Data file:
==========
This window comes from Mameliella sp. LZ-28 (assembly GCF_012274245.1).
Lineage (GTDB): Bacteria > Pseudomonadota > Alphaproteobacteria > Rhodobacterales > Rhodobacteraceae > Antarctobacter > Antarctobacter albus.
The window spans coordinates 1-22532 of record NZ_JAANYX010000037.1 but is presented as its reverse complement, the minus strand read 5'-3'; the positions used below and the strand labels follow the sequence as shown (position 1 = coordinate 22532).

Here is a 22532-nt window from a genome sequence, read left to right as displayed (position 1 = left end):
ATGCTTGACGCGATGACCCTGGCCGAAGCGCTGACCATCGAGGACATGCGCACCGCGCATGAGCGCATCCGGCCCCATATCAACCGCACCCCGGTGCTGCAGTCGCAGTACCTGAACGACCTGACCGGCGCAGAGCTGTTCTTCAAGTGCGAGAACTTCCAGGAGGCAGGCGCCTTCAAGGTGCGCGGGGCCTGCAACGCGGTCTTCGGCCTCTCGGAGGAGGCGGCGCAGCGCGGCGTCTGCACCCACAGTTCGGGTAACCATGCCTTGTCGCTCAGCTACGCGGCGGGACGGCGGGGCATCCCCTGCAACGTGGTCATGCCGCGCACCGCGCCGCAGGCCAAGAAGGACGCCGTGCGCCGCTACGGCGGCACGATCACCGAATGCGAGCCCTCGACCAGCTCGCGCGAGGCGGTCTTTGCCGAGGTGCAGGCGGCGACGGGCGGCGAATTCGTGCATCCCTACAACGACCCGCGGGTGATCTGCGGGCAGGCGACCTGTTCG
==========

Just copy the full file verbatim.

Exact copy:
This window comes from Mameliella sp. LZ-28 (assembly GCF_012274245.1).
Lineage (GTDB): Bacteria > Pseudomonadota > Alphaproteobacteria > Rhodobacterales > Rhodobacteraceae > Antarctobacter > Antarctobacter albus.
The window spans coordinates 1-22532 of record NZ_JAANYX010000037.1 but is presented as its reverse complement, the minus strand read 5'-3'; the positions used below and the strand labels follow the sequence as shown (position 1 = coordinate 22532).

Here is a 22532-nt window from a genome sequence, read left to right as displayed (position 1 = left end):
ATGCTTGACGCGATGACCCTGGCCGAAGCGCTGACCATCGAGGACATGCGCACCGCGCATGAGCGCATCCGGCCCCATATCAACCGCACCCCGGTGCTGCAGTCGCAGTACCTGAACGACCTGACCGGCGCAGAGCTGTTCTTCAAGTGCGAGAACTTCCAGGAGGCAGGCGCCTTCAAGGTGCGCGGGGCCTGCAACGCGGTCTTCGGCCTCTCGGAGGAGGCGGCGCAGCGCGGCGTCTGCACCCACAGTTCGGGTAACCATGCCTTGTCGCTCAGCTACGCGGCGGGACGGCGGGGCATCCCCTGCAACGTGGTCATGCCGCGCACCGCGCCGCAGGCCAAGAAGGACGCCGTGCGCCGCTACGGCGGCACGATCACCGAATGCGAGCCCTCGACCAGCTCGCGCGAGGCGGTCTTTGCCGAGGTGCAGGCGGCGACGGGCGGCGAATTCGTGCATCCCTACAACGACCCGCGGGTGATCTGCGGGCAGGCGACCTGTTCG